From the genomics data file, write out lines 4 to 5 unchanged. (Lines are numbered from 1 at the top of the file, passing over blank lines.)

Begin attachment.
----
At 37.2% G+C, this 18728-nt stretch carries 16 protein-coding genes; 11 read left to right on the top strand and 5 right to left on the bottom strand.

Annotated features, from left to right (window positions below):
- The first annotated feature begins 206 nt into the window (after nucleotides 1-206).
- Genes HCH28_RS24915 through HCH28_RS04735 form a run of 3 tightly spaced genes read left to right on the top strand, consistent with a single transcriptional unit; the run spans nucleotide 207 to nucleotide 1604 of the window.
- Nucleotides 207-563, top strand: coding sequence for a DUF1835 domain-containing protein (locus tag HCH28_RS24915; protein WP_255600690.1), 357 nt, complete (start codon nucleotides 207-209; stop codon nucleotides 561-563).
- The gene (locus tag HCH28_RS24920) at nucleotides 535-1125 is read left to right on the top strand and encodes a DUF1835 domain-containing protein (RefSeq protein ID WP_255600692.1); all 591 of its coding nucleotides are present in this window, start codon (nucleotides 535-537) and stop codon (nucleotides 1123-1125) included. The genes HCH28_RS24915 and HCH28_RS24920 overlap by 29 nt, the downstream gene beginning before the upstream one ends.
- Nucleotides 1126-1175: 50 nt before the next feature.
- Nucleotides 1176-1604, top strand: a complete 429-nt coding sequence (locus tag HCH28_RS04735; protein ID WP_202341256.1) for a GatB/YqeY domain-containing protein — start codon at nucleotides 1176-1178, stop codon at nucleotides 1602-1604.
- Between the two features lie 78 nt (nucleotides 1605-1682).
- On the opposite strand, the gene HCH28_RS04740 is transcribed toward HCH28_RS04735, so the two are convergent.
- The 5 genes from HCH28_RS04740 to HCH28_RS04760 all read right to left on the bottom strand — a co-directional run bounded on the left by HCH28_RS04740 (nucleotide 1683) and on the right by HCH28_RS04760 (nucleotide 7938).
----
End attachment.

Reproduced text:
- Genes HCH28_RS24915 through HCH28_RS04735 form a run of 3 tightly spaced genes read left to right on the top strand, consistent with a single transcriptional unit; the run spans nucleotide 207 to nucleotide 1604 of the window.
- Nucleotides 207-563, top strand: coding sequence for a DUF1835 domain-containing protein (locus tag HCH28_RS24915; protein WP_255600690.1), 357 nt, complete (start codon nucleotides 207-209; stop codon nucleotides 561-563).